FROM HEART RESEARCH TO SKIN CREAM
Basic science research on cellular functions yields a surprising discovery
November 1, 2004
WORCESTER, Mass.- The observation came during their work studying cellular processes within the heart. In that effort, University of Massachusetts Medical School (UMMS) scientists James G. Dobson, Jr., PhD, professor of physiology and medicine, and Michael F. Ethier, PhD, assistant professor of medicine, were probing the effects of aging on heart function. Little did they realize that their work with adenosine would lead to the creation of a cream that improves skin tone and diminishes wrinkles.
"The results took us completely by surprise, but that's what happens in basic science work," Dr. Dobson said. "The science often leads us down unexpected paths."
Adenosine is a naturally occurring nucleoside found in many cells of the body. Among its other attributes, adenosine is known to play a role in helping the heart muscle and vascular walls contract and relax. Drs. Dobson and Ethier were studying adenosine in a series of experiments probing the effect of aging on the cellular functions within the heart. "In that work, we began using dermal fibroblasts, which are skin cells, because they have well-defined aging characteristics," Dr. Ethier said. "Skin cells will only divide a certain number of times in culture, and then they die. And younger human skin cells will divide more times than older skin cells, so it's a good research model."
As the experiments on heart function progressed, however, the team noticed that when adenosine was added to the skin cells, protein production within the cells increased and the cells grew in size. The observation had a clear correlation with human skin health and wrinkles, given that it is well known that as people age their skin cells decrease in size and gradually lose their ability to synthesize proteins such as collagen and elastin.
Additional work by the two scientists suggested that adenosine may mitigate another age-related effect on skin- the dramatic decline in the number of capillaries supplying blood to the dermis (the connective tissue layer of the skin located below the surface.) Growth of new capillaries is dependent on the proliferation of endothelial cells which line the inside of all blood vessels. In a series of experiments, Dobson and Ethier showed that adenosine stimulated proliferation of human endothelial cells. Results of these experiments have been presented at meetings of The American Federation for Experimental Biology and The International Symposium on Adenosine and Adenine Nucleotides- papers on this science have been published in the Mechanisms of Ageing and Development, American Journal of Physiology and Experimental Gerontology.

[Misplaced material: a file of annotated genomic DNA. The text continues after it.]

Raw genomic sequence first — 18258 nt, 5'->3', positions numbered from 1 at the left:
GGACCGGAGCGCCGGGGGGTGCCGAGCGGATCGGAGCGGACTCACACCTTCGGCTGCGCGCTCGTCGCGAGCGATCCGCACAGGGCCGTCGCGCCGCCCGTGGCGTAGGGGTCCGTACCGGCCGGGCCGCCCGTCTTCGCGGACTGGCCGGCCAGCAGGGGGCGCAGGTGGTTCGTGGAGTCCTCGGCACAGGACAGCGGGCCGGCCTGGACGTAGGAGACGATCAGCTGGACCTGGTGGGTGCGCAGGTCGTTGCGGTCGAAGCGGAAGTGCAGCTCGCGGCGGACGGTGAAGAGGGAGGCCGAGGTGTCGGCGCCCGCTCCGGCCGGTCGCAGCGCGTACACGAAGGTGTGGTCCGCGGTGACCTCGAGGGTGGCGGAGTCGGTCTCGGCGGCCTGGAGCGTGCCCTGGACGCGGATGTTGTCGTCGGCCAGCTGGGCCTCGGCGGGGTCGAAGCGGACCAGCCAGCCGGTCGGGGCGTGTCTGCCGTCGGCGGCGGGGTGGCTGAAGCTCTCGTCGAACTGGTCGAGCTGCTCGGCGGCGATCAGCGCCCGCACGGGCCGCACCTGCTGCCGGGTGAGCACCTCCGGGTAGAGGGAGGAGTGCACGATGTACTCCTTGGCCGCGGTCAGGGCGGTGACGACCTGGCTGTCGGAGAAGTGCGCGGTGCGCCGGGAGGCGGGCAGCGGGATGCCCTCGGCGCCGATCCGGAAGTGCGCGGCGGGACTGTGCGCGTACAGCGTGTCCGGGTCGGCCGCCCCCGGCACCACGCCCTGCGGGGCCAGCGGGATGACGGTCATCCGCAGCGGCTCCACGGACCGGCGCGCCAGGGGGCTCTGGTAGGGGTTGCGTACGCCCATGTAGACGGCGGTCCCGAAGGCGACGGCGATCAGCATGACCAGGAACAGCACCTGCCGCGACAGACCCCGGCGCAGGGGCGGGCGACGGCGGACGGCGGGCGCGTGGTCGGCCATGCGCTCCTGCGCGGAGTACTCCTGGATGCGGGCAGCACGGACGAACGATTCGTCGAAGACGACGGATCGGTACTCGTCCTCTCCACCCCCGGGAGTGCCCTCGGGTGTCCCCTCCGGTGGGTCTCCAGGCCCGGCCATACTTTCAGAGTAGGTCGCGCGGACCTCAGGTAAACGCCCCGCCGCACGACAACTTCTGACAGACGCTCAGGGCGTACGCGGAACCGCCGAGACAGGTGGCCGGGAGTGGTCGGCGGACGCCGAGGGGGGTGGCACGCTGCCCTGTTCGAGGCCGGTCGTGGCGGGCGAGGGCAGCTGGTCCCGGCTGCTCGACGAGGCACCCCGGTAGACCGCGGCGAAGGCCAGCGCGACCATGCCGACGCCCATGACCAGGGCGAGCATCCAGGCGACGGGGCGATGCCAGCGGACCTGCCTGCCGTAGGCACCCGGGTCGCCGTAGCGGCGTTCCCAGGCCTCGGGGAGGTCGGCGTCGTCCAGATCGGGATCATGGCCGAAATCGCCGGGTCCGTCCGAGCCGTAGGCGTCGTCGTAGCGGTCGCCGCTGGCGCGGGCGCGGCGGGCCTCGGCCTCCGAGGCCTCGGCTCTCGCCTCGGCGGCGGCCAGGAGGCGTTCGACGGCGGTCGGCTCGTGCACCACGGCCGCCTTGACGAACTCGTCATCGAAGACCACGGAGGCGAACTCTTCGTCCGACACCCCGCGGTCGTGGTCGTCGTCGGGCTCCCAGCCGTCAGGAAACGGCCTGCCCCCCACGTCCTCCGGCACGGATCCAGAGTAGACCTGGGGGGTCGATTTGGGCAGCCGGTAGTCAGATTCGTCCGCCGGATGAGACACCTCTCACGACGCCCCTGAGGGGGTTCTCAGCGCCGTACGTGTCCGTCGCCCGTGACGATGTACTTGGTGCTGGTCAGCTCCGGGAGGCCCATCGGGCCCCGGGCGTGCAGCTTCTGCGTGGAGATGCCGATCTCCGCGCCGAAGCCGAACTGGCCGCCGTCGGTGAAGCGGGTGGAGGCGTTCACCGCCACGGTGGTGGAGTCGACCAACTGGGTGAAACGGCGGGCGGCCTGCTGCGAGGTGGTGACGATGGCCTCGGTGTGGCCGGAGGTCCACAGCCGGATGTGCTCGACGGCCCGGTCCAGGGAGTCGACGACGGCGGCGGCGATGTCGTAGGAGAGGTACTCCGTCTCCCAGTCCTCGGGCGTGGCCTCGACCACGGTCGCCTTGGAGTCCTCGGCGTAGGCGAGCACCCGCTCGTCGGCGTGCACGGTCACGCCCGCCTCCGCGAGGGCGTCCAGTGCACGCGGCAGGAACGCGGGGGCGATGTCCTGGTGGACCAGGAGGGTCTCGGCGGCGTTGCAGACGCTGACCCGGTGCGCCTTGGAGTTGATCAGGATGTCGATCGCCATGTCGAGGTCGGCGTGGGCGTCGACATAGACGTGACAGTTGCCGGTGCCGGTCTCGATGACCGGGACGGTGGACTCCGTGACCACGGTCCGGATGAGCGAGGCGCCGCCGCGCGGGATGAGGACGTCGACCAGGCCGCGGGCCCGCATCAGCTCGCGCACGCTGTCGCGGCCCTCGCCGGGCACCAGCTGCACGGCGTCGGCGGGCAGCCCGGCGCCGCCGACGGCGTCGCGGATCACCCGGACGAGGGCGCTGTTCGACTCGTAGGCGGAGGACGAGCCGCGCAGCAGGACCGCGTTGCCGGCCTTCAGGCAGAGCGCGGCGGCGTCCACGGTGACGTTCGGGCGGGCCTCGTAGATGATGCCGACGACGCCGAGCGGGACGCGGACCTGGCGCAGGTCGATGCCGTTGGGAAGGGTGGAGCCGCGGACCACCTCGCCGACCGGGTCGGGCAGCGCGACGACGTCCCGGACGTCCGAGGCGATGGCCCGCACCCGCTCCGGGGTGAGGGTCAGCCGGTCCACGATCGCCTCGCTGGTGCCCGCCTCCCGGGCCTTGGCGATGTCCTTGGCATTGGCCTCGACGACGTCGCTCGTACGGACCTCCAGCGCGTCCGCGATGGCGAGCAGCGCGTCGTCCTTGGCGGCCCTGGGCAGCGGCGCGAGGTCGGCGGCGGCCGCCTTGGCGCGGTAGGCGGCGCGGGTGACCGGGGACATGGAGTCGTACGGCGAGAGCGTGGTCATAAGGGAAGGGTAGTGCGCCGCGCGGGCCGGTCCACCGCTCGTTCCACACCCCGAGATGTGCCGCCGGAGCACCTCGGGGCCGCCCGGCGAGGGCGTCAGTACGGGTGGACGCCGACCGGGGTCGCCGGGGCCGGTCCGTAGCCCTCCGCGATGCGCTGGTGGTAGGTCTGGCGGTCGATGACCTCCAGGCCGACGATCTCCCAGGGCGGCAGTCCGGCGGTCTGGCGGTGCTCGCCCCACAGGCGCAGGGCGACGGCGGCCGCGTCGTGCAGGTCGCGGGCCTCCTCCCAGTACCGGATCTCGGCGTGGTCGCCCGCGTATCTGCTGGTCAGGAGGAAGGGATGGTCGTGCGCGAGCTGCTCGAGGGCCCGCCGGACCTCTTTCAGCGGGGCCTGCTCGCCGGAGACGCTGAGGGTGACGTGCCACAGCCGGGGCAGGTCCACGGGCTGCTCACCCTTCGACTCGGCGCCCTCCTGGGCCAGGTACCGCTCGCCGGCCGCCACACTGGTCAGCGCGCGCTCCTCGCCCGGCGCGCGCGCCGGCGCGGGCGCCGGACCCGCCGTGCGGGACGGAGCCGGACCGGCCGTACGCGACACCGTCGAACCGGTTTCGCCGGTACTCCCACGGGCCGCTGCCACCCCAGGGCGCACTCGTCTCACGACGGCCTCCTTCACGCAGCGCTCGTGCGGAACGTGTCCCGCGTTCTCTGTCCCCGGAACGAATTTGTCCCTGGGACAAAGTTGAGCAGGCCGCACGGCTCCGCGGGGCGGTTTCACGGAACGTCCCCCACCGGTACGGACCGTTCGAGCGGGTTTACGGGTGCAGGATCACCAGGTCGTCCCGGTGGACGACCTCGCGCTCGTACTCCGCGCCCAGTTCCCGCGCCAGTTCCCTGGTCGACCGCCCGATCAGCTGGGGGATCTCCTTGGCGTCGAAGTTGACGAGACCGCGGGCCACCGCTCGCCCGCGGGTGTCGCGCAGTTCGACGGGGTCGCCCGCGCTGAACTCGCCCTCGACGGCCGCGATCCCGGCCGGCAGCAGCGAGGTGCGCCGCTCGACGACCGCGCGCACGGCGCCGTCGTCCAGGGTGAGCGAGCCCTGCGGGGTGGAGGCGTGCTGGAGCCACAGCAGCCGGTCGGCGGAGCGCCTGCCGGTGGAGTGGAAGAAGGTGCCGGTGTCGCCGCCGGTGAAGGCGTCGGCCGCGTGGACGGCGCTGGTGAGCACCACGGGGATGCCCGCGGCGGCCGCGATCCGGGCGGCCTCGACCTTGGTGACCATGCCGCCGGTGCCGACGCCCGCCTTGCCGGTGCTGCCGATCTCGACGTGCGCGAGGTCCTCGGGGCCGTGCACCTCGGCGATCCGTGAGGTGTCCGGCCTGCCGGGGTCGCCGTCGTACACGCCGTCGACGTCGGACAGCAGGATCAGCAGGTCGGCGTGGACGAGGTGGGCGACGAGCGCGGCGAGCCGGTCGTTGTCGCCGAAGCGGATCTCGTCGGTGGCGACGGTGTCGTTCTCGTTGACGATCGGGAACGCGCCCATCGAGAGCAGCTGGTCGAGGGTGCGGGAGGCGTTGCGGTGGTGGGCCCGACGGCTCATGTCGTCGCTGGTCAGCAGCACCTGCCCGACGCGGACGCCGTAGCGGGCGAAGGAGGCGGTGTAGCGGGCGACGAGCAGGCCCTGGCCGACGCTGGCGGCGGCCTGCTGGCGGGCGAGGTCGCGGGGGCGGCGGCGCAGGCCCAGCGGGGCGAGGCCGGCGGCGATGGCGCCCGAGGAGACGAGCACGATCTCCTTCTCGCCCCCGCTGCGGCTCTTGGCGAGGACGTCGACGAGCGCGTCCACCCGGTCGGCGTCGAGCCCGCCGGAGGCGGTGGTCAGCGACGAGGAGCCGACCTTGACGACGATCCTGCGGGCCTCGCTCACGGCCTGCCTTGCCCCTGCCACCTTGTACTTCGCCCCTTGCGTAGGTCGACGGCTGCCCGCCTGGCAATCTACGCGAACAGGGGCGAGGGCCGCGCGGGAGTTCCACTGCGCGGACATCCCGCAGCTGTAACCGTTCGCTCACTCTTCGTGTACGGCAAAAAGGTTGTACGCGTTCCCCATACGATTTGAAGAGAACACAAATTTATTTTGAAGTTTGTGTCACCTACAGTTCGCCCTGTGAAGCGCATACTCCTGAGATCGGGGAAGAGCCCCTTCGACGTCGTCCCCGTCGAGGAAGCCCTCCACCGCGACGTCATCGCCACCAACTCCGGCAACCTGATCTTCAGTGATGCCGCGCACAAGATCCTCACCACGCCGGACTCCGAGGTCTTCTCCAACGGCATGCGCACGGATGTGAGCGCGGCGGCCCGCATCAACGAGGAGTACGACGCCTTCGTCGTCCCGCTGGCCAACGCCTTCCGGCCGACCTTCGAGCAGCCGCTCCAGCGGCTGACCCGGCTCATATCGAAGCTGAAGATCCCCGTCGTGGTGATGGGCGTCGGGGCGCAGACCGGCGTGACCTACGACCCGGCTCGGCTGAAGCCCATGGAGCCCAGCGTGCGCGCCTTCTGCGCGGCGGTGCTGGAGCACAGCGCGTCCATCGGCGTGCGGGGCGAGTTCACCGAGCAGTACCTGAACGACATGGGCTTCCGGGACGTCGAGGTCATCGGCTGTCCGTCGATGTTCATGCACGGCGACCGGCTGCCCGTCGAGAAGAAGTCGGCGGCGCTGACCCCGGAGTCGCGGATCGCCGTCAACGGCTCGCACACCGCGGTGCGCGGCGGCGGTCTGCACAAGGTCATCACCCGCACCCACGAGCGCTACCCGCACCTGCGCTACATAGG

In July of 2002 and in November of 2003, U.S. patents were issued to UMMS for Dobson and Ethier's technology for the application of adenosine and adenosine analogs for skin treatment. While related patent applications were pending in territories outside of the United States, Hankook Cosmetics Company, Ltd. of Seoul, South Korea, developed an interest in the technology.
In 1999, UMMS entered into a license agreement with Hankook Cosmetics Company, Ltd., for the exclusive development, manufacture and distribution of adenosine-based skin care products within the South Korean marketplace.
In 2000, Hankook funded independent human studies in South Korea that showed topical application of adenosine decreased skin's propensity to stretch and reduced wrinkle depth. The company launched its first adenosine-based product line in 2001. "Their clinical data is quite impressive," Dobson said. "Many thousands of people in South Korea have used this product, and it works quite well."
To bring adenosine-based products to a broader market, UMMS signed an exclusive license agreement in July of this year with IGI Inc. of Buena, New Jersey, developers of the patented Novasome® transdermal delivery system that encapsulates and administers therapeutic topical products. "IGI is pleased to add adenosine to its growing portfolio which includes PTH (1-34) for the treatment of psoriasis and PTH (7-34) for alopecia," said Frank Gerardi, IGI's chairman and CEO. "We intend to use adenosine to create a new product for the treatment of skin conditions."
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The University of Massachusetts Medical School, one of the fastest growing medical schools in the country, has built a reputation as a world-class research institution, consistently producing noteworthy advances in clinical and basic research. UMass Medical School and its clinical partner, UMass Memorial Health Care, attract more than $154 million in research funding annually, 80 percent of which comes from federal funding sources. Research funding enables UMMS researchers to explore human disease from the molecular level to large-scale clinical trials.